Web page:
Seems his defensive philosophy is as old as dirt and nothing not seen before in the NFL. Further proof that LeBeau's defense is no more dated than any other:
After spending a year selling roofing materials in the Bay Area, Carroll got his start in coaching in the 1974 season as a graduate assistant at his alma mater, the University of the Pacific. His big break came in 1977, when he secured a GA job at the University of Arkansas under new head coach Lou Holtz and defensive coordinator Monte Kiffin. Carroll later called that job “the best thing that ever happened” to him.
Most graduate assistants simply want to break into coaching; Carroll got that, but he also got something else: an ideology. “I am an example of a person who got zeroed into a philosophy early,” said Carroll. “Monte ran what is known in coaching circles as the 4-3 Under defense … That was the first time I started to get hold of something that had a philosophy to it. I started to grow with the defense.”
Taken literally, “4-3 Under” refers to a particular personnel grouping — four defensive linemen and three linebackers (hence “4-3”), and by extension four defensive backs — where the defensive linemen align away from the offense’s strong side (hence “Under”) while the strongside linebacker positions himself on the line, usually right across from the tight end. This is the same structure Kiffin ran while working for Tony Dungy and the Tampa Bay Buccaneers, and the “Under” front remains popular in the NFL today.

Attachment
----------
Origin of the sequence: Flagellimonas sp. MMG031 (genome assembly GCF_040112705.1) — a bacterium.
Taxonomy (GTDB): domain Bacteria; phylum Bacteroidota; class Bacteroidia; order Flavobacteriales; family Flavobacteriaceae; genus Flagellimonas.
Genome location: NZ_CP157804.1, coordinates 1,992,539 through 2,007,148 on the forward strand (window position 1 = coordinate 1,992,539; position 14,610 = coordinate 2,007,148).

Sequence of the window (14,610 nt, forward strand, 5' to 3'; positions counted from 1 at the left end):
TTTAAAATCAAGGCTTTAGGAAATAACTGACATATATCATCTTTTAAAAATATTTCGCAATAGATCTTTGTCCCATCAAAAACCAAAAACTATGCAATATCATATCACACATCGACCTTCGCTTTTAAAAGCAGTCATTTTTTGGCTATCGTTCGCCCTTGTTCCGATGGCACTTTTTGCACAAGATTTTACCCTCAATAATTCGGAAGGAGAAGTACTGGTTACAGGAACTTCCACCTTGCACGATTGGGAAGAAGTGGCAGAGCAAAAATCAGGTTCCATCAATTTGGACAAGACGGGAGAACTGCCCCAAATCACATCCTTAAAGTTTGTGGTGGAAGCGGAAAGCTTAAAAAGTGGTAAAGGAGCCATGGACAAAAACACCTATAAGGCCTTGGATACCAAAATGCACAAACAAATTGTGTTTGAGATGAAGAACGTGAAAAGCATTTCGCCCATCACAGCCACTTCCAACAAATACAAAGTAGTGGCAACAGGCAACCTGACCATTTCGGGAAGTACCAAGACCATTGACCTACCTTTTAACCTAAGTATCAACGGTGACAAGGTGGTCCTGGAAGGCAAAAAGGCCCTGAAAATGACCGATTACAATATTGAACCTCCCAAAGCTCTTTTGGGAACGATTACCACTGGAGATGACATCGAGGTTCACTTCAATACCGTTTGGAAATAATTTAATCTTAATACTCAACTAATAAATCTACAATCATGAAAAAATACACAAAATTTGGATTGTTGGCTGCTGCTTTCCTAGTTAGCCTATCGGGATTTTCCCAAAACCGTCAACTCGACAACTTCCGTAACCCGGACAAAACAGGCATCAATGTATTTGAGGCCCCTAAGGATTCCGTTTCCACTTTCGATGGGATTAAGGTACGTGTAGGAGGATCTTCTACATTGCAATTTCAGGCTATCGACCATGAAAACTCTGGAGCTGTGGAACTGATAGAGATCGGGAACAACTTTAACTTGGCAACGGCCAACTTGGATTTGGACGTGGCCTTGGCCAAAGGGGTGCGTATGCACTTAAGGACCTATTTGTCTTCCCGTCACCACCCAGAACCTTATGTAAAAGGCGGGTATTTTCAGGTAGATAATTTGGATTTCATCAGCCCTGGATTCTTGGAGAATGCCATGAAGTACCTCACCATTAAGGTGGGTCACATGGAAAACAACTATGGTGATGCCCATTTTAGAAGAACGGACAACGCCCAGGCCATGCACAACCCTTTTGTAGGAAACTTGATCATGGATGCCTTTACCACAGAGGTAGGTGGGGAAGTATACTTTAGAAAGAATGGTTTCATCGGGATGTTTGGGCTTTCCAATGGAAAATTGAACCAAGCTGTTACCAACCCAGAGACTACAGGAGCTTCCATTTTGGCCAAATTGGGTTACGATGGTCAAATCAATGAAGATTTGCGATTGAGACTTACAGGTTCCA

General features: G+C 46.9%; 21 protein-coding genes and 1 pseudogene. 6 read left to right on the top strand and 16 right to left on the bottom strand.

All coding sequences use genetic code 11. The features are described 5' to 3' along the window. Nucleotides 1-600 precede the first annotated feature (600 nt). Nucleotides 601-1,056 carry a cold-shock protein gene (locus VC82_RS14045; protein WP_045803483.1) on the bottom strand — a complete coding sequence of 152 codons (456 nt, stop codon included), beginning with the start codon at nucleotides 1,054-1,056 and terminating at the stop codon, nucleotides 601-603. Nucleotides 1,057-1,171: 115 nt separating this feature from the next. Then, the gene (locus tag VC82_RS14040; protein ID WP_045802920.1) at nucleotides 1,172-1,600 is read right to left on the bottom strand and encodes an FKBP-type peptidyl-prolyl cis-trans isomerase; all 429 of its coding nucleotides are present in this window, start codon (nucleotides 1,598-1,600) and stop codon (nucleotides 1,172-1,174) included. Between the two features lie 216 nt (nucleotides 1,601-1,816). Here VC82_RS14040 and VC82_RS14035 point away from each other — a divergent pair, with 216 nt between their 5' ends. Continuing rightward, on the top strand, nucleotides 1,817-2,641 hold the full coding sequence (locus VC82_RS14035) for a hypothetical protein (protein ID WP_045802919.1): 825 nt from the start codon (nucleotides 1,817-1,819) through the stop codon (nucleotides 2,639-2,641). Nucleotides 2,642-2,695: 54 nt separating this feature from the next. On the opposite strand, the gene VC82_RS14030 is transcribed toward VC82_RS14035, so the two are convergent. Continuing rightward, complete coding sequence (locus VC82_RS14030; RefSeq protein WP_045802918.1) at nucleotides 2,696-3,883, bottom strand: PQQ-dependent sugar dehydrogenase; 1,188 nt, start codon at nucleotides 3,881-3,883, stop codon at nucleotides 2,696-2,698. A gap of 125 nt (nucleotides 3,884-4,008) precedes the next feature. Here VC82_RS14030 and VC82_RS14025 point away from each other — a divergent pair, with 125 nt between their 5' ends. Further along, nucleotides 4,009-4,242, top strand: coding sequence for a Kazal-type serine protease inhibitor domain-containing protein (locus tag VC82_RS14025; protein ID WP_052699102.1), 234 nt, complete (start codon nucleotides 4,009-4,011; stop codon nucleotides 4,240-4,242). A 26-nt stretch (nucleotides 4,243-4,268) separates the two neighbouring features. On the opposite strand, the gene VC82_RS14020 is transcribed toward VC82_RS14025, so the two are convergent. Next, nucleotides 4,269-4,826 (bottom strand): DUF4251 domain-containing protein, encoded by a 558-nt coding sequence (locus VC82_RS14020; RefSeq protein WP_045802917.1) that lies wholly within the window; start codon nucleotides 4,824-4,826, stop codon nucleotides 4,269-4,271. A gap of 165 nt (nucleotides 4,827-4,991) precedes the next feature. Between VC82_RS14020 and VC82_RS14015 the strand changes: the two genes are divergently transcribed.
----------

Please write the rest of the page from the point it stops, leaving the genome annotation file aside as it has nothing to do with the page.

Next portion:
Carroll has never exclusively relied on this scheme;2 instead, he viewed Kiffin’s 4-3 Under less as a particular alignment and more as a belief system about football. “I have been running that same base defense since 1977 when I learned it from [Kiffin],” Carroll said at a coaching clinic. “I have used variations of this defense my entire career. I have stayed with its principles through all my years of coaching.” And the overarching principle is simple: Be aggressive.
The key to being aggressive is something called “one-gapping.” “There are really two [defensive] philosophies in pro football,” former Tampa Bay and Indianapolis head coach (and 4-3 Under guru) Dungy said at a lecture for coaches. “Do you want to be a one-gap team or a two-gap team?” Used this way, “gap” simply refers to the space between offensive linemen, and “run fits” is coach-speak for how a team handles those gaps.
The need to choose between one-gapping and two-gapping arises, according to Dungy, “because of simple math: You have eight gaps to fill and you only have seven front players.” A one-gap technique is much like it sounds: Each defender is responsible for attacking and controlling his assigned gap. By contrast, a two-gapping defender is responsible for the gaps on either side of the lineman across from him. How? He controls both gaps by controlling the blocker in between. A one-gapper attacks gaps, while a two-gapper attacks people.
Carroll, like Dungy, prefers not to two-gap. The problem isn’t the theory — a potential two-for-one where a single defender can clog up two running lanes is a great deal for the defense — but rather that two-gapping too often results in hesitant defensive linemen who try to read and react and thus fail to disrupt the offense.
“When you put a defensive lineman in a gap and tell him he has to control the gap, he can play very aggressively,” Carroll said at a coaching clinic.
“We want to be an attacking, aggressive football team,” he said at another clinic. “We don’t want to sit and read the play like you often have to with two-gap principles of play.”